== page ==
I also discuss hope at the end, as a survivor. The personal strength of the survivor. Pride, and hope, are an overarching theme. After this update, I really can't make things more clear. I hope that it will create some understanding.

In your most recent essay you very pointedly say that "Holding vulnerability, and emotion, at a comfortable distance is kind of a disservice to any creative medium” and I think this is both incredible and beautiful. Can you go into a little more depth about the way you’d like to see developers approach honesty and vulnerability?

Thank you!

I said this after a slew of outrage for my suggestion that games don't have to be fun. The emails and messages were … colorful.

It's interesting that we have very specific emotions that we are comfortable with asking the player to feel.In horror, it's OK to scare them. Horror is probably the only space where it's "cool" to let the player die. I guess visceral thrills are OK as long as we're not being asked to think about social implications, societal issues, and injustices... You know, keep deeper meaning out if it otherwise it's SJW bullshit. Thrills are great as long as we can win at the end, in some form or another.

AAA games have these scenes that we'll happily call profound ...The Last of Us has quite a few of these. They kind of come off as "powerful" but in the end you're still the hero, it's a "safe" kind of vulnerability. If these scenes were held in comparison against other mediums ours is very starved of emotional complexity. If some of these scenes were movies it would just barely pass as nuanced. Games, on the mainstream level, lack depth.

We can ask the player to feel things other than victory at the end. We should. Ok, fine, this is art. Let's do it! Let’s do away with the set ideal that games have to be fun and make stories about victims and loss. Let's allow people to cry and form their own conclusions. Art is open to interpretation and games can be that too. Let's say that pain is real, and here is something that talks about pain. Let's admit that life isn't always about winning. It is absolutely OK to lose. It's OK to not know what to do anymore. It is totally OK to give up. You don't have to be a winner. You can just survive too. There's room to comment on how life is.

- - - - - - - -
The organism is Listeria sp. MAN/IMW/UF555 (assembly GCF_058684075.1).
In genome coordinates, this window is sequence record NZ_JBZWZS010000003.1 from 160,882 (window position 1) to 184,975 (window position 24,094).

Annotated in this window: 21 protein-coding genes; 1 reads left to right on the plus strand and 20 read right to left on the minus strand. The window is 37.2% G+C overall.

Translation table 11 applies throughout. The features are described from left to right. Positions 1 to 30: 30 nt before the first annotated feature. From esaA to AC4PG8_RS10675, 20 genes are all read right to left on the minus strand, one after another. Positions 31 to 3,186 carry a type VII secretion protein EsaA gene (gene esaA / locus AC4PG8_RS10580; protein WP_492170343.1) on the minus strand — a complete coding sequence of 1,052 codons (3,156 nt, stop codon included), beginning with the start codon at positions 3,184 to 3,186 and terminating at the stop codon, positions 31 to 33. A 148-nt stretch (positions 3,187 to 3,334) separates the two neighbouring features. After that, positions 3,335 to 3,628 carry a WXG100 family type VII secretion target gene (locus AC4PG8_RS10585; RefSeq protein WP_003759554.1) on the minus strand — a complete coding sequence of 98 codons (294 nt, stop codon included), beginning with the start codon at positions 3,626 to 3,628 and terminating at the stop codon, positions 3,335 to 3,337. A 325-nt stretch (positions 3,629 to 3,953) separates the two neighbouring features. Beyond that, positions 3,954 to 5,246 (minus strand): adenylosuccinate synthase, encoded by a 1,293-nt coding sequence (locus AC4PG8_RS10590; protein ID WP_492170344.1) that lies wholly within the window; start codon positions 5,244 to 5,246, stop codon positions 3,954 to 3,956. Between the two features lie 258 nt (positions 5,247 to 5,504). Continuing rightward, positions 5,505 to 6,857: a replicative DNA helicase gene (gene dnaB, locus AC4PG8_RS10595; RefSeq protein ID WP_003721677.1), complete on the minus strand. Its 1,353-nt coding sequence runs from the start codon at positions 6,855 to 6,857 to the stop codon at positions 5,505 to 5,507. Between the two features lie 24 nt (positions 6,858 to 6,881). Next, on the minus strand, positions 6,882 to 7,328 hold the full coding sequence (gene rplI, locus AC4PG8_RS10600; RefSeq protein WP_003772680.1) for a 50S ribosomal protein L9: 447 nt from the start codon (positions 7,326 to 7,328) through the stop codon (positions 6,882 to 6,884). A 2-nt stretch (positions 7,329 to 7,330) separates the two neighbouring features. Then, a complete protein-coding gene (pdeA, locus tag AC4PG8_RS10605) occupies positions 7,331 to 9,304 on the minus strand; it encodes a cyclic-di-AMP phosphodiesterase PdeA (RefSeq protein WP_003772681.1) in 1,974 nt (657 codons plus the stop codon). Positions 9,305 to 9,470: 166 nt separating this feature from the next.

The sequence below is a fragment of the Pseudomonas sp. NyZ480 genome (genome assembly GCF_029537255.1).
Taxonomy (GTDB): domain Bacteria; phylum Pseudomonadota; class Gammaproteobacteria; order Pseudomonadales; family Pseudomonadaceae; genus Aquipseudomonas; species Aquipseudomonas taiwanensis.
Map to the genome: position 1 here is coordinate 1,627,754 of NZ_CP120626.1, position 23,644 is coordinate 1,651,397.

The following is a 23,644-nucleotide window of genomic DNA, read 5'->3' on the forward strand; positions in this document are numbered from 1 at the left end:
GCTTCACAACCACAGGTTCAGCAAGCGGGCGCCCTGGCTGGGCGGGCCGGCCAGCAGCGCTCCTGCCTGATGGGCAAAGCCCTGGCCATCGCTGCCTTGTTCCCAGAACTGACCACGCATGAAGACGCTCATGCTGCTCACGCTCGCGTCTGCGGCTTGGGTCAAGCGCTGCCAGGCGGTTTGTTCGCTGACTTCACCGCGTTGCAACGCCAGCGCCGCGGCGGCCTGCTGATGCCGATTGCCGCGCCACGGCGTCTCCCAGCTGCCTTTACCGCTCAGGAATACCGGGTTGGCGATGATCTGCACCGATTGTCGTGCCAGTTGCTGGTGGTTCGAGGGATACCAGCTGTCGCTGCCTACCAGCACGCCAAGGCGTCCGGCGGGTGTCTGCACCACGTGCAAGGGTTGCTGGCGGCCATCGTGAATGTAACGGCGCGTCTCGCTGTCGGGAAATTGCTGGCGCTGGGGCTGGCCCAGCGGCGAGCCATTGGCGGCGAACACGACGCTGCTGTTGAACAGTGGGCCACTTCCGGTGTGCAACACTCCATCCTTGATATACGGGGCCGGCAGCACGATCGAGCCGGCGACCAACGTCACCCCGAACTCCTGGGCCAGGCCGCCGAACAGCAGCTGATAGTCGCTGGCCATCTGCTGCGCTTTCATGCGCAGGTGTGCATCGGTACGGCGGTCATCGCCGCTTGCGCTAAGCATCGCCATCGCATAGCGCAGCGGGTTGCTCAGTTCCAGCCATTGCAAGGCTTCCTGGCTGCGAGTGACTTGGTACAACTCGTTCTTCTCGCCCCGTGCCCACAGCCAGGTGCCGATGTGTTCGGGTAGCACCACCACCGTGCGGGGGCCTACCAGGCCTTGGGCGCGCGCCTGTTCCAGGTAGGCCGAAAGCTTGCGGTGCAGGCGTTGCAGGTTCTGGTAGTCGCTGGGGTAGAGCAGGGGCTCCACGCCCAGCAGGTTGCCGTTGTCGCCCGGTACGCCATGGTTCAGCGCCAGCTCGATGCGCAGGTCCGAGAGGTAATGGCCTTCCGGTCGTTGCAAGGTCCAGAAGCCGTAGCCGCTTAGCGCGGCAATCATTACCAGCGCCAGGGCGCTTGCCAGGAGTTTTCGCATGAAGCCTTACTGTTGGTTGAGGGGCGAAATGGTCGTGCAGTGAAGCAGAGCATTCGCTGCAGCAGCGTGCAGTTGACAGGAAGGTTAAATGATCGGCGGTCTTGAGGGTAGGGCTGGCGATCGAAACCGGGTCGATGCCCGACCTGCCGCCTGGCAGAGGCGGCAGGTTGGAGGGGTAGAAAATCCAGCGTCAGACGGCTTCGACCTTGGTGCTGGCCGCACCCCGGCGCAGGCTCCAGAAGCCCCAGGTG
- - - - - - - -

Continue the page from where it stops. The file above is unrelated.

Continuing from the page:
All this asks for an array of emotional complexity to be allowed in the medium.

I realize that this is a platform heavily weighed down by its need to be entertaining. I don’t criticise consumerism or entertainment, what I do criticize is the basis that they are the only things allowed in games.

Games that make us feel uncomfortable, vulnerable, admit a level of brokenness, and that maybe we just can't win, are way to easily brushed off as "weird" or an acid trip. It's sad because you wouldn't do this to a novel. It's OK to discuss victimhood in literature. Even mainstream movies have a better space for this. The space games allow for this is really superficial. It's "safe", and controlled. We all want to be the hero in the end. If this is the only thing that we are OK with, in this medium, then we're missing out on a lot of other human experiences.